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- Weapon race in the birds' world
As everybody knows, the cuckoo is a lazy, underhand bird that lays its eggs in other birds' nests. Each cuckoo prefers to lay its eggs in the nest of the same species where it grew up itself.
The cuckoo is good at laying eggs with a colour that resembles the host bird's eggs. Recent studies have shown that cuckoo host families try to prevent this egg swapping process by laying eggs with very recognisable patterns. So while the cuckoo tries to lay eggs that are as similar to the host’s eggs as possible, the host tries to lay eggs that are hard to imitate, and have patterns that only the host bird can recognise. A cuckoo in the nest means a lost breeding season for the host bird. Therefore, it makes sense to do everything possible to wise up to the cuckoo’s tactics so the host bird can throw the cuckoo eggs out of the nest.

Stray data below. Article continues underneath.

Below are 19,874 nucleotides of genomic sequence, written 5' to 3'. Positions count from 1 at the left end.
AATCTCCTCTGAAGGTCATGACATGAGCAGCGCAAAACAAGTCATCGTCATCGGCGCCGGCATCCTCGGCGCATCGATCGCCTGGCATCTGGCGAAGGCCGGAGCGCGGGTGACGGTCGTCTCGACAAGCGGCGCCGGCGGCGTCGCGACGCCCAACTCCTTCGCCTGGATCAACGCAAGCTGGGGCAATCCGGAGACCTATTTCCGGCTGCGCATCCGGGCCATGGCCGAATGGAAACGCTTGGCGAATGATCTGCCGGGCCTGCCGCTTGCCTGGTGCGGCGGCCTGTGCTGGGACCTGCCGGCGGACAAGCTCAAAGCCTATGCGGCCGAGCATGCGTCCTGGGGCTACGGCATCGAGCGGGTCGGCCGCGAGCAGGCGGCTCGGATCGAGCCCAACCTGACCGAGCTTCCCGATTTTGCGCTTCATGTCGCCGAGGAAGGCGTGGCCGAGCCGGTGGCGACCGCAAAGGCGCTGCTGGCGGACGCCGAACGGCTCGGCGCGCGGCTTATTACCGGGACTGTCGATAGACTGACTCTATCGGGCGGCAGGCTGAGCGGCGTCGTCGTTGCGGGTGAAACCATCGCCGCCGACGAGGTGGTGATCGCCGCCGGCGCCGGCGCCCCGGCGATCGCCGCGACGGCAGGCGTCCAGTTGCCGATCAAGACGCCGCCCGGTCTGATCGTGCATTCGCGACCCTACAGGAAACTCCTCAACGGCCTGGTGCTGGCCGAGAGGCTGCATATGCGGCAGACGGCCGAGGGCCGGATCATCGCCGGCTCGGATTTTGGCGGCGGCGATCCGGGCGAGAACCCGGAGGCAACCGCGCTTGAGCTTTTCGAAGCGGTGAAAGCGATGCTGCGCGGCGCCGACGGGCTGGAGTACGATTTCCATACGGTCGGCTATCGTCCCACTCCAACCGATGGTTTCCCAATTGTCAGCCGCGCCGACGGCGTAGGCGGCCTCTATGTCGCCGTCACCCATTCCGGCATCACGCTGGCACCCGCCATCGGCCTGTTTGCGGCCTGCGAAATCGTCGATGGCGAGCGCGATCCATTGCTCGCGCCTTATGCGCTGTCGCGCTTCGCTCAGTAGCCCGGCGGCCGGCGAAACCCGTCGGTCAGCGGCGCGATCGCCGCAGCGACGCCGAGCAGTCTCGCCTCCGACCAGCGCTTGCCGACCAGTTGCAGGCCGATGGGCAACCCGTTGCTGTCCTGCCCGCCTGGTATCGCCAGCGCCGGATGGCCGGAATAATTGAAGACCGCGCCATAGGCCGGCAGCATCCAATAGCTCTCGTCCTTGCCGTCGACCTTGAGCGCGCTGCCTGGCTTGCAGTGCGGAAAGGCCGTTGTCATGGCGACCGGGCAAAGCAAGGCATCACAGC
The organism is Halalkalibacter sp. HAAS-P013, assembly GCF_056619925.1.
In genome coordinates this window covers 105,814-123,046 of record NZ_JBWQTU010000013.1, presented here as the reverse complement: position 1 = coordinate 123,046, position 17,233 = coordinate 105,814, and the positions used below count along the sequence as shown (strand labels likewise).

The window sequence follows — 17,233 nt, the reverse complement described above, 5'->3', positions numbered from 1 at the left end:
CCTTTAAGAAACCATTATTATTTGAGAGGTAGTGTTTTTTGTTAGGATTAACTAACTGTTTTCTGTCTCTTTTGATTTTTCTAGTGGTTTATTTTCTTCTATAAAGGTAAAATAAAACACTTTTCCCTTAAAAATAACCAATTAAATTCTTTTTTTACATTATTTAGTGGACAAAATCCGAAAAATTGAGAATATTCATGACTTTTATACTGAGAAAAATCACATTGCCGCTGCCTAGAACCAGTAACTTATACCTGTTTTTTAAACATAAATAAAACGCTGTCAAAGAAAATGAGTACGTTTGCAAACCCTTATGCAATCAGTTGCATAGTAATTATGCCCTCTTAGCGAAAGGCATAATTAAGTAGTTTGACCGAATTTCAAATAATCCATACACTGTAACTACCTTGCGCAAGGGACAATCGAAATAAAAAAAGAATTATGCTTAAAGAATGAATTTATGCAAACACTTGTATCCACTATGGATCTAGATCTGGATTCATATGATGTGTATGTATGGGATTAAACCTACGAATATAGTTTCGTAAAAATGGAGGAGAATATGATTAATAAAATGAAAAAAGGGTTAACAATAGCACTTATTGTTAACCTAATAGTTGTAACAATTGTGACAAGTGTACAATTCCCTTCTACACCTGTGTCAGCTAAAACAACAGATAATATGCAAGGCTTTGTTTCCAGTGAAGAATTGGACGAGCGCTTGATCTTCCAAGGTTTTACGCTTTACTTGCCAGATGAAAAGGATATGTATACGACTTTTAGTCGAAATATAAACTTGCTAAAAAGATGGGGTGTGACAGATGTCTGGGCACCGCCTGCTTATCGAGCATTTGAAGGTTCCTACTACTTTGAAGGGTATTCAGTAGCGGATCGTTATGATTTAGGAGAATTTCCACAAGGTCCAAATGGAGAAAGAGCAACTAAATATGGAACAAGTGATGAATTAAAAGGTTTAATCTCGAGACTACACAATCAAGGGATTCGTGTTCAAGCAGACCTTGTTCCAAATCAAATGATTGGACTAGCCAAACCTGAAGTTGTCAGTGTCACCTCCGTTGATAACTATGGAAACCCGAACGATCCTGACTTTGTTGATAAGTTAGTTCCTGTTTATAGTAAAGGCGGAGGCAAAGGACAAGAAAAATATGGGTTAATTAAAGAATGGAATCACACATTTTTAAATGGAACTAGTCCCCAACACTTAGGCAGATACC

Cuckoo, © Biopix SD Lund
How does a cuckoo know it is a cuckoo?
The young cuckoo is an adopted child, which has to grow up without any knowledge of its biological parents. On top of that, when it grows up in a different species, it is a bit of a mystery how the young cuckoo even finds out that it is a cuckoo. Many young birds are influenced by the adult birds that look after them and feed them when they are small. The famous animal scientist Konrad Lorenz showed in experiments that goslings would follow the first thing they saw when they came out of the egg, even a pair of red wellington boots. Young cuckoos first meet other cuckoos, when as an adult it winters in Africa. It is believed that the male cuckoo’s ability to cuckoo is innate and that the female cuckoo has an innate fondness for the cuckoo sound. It is not known if the male can recognise the female, or whether he just assumes that the female he attracts with his cuckoo calling is ”the one”.
The cuckoo is most known for his ”cuck-oo”. It slightly resembles a falcon when it flies, as it is grey, with slender pointed wings. It is 33 cm long and has a wingspan of 55-65 cm. The cuckoo has specialised itself in eating hairy butterfly larvae, which other birds like to avoid. The cuckoo is common and widespread in Europe. The most common host birds for the cuckoo’s nests are meadow pipit, western yellow wagtail, Eurasian reed warbler, sedge warbler and common whitethroat.

Cuckoo, © Biopix SD Lund